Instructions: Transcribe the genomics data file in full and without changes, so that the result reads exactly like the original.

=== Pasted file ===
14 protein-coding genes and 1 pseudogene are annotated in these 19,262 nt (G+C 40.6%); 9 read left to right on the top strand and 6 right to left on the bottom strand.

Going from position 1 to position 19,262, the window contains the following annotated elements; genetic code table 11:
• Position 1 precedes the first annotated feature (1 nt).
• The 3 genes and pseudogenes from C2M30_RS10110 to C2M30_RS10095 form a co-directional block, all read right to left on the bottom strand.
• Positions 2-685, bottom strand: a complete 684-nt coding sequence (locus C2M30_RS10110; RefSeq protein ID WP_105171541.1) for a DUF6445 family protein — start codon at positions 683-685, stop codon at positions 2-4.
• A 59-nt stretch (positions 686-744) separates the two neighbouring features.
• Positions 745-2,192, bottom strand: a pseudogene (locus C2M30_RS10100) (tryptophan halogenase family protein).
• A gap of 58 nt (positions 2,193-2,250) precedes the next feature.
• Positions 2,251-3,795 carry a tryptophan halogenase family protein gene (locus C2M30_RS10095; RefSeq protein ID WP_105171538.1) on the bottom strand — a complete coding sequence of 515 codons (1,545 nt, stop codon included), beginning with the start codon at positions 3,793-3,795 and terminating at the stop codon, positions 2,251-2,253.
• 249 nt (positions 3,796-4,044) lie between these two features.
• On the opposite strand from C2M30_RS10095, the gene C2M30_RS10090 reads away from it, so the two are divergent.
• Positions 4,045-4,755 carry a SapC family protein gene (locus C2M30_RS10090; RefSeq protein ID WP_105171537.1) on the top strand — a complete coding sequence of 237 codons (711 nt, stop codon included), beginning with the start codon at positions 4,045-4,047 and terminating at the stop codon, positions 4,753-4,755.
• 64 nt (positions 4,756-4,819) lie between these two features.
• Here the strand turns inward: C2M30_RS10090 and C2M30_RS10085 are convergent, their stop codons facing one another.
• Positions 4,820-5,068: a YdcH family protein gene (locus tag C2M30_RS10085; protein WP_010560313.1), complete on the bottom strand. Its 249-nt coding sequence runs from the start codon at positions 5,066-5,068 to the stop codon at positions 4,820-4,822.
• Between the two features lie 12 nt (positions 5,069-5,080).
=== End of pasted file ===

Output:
14 protein-coding genes and 1 pseudogene are annotated in these 19,262 nt (G+C 40.6%); 9 read left to right on the top strand and 6 right to left on the bottom strand.

Going from position 1 to position 19,262, the window contains the following annotated elements; genetic code table 11:
• Position 1 precedes the first annotated feature (1 nt).
• The 3 genes and pseudogenes from C2M30_RS10110 to C2M30_RS10095 form a co-directional block, all read right to left on the bottom strand.
• Positions 2-685, bottom strand: a complete 684-nt coding sequence (locus C2M30_RS10110; RefSeq protein ID WP_105171541.1) for a DUF6445 family protein — start codon at positions 683-685, stop codon at positions 2-4.
• A 59-nt stretch (positions 686-744) separates the two neighbouring features.
• Positions 745-2,192, bottom strand: a pseudogene (locus C2M30_RS10100) (tryptophan halogenase family protein).
• A gap of 58 nt (positions 2,193-2,250) precedes the next feature.
• Positions 2,251-3,795 carry a tryptophan halogenase family protein gene (locus C2M30_RS10095; RefSeq protein ID WP_105171538.1) on the bottom strand — a complete coding sequence of 515 codons (1,545 nt, stop codon included), beginning with the start codon at positions 3,793-3,795 and terminating at the stop codon, positions 2,251-2,253.
• 249 nt (positions 3,796-4,044) lie between these two features.
• On the opposite strand from C2M30_RS10095, the gene C2M30_RS10090 reads away from it, so the two are divergent.
• Positions 4,045-4,755 carry a SapC family protein gene (locus C2M30_RS10090; RefSeq protein ID WP_105171537.1) on the top strand — a complete coding sequence of 237 codons (711 nt, stop codon included), beginning with the start codon at positions 4,045-4,047 and terminating at the stop codon, positions 4,753-4,755.
• 64 nt (positions 4,756-4,819) lie between these two features.
• Here the strand turns inward: C2M30_RS10090 and C2M30_RS10085 are convergent, their stop codons facing one another.
• Positions 4,820-5,068: a YdcH family protein gene (locus tag C2M30_RS10085; protein WP_010560313.1), complete on the bottom strand. Its 249-nt coding sequence runs from the start codon at positions 5,066-5,068 to the stop codon at positions 4,820-4,822.
• Between the two features lie 12 nt (positions 5,069-5,080).